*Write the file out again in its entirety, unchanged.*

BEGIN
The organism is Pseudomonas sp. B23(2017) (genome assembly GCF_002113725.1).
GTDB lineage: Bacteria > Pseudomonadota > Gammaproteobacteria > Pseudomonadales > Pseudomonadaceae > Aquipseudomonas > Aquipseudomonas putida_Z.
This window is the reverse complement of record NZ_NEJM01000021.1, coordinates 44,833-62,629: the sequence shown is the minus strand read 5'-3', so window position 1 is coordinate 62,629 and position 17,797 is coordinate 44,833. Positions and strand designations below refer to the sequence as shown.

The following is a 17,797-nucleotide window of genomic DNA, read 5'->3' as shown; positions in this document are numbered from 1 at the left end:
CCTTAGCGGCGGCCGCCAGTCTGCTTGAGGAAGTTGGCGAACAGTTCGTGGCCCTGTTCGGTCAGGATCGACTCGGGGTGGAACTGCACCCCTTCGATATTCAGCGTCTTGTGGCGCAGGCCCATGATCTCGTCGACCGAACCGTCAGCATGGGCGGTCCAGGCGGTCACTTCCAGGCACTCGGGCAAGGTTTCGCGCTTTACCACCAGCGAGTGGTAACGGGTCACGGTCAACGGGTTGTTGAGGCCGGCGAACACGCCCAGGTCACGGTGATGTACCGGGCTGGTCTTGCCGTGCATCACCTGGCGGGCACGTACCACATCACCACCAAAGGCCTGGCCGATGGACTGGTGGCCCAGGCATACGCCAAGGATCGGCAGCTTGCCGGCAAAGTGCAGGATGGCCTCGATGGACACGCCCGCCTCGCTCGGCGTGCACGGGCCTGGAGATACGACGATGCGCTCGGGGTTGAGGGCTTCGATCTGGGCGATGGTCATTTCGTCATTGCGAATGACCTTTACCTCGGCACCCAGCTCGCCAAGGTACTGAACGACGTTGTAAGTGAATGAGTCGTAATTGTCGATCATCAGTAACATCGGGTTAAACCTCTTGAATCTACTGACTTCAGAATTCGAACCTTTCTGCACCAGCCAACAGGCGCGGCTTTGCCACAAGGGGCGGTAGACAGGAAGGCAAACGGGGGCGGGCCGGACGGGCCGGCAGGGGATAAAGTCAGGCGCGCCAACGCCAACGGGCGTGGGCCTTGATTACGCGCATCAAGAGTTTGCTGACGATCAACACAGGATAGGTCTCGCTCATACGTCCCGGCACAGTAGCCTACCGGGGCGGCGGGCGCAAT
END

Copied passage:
The organism is Pseudomonas sp. B23(2017) (genome assembly GCF_002113725.1).
GTDB lineage: Bacteria > Pseudomonadota > Gammaproteobacteria > Pseudomonadales > Pseudomonadaceae > Aquipseudomonas > Aquipseudomonas putida_Z.
This window is the reverse complement of record NZ_NEJM01000021.1, coordinates 44,833-62,629: the sequence shown is the minus strand read 5'-3', so window position 1 is coordinate 62,629 and position 17,797 is coordinate 44,833. Positions and strand designations below refer to the sequence as shown.

The following is a 17,797-nucleotide window of genomic DNA, read 5'->3' as shown; positions in this document are numbered from 1 at the left end:
CCTTAGCGGCGGCCGCCAGTCTGCTTGAGGAAGTTGGCGAACAGTTCGTGGCCCTGTTCGGTCAGGATCGACTCGGGGTGGAACTGCACCCCTTCGATATTCAGCGTCTTGTGGCGCAGGCCCATGATCTCGTCGACCGAACCGTCAGCATGGGCGGTCCAGGCGGTCACTTCCAGGCACTCGGGCAAGGTTTCGCGCTTTACCACCAGCGAGTGGTAACGGGTCACGGTCAACGGGTTGTTGAGGCCGGCGAACACGCCCAGGTCACGGTGATGTACCGGGCTGGTCTTGCCGTGCATCACCTGGCGGGCACGTACCACATCACCACCAAAGGCCTGGCCGATGGACTGGTGGCCCAGGCATACGCCAAGGATCGGCAGCTTGCCGGCAAAGTGCAGGATGGCCTCGATGGACACGCCCGCCTCGCTCGGCGTGCACGGGCCTGGAGATACGACGATGCGCTCGGGGTTGAGGGCTTCGATCTGGGCGATGGTCATTTCGTCATTGCGAATGACCTTTACCTCGGCACCCAGCTCGCCAAGGTACTGAACGACGTTGTAAGTGAATGAGTCGTAATTGTCGATCATCAGTAACATCGGGTTAAACCTCTTGAATCTACTGACTTCAGAATTCGAACCTTTCTGCACCAGCCAACAGGCGCGGCTTTGCCACAAGGGGCGGTAGACAGGAAGGCAAACGGGGGCGGGCCGGACGGGCCGGCAGGGGATAAAGTCAGGCGCGCCAACGCCAACGGGCGTGGGCCTTGATTACGCGCATCAAGAGTTTGCTGACGATCAACACAGGATAGGTCTCGCTCATACGTCCCGGCACAGTAGCCTACCGGGGCGGCGGGCGCAAT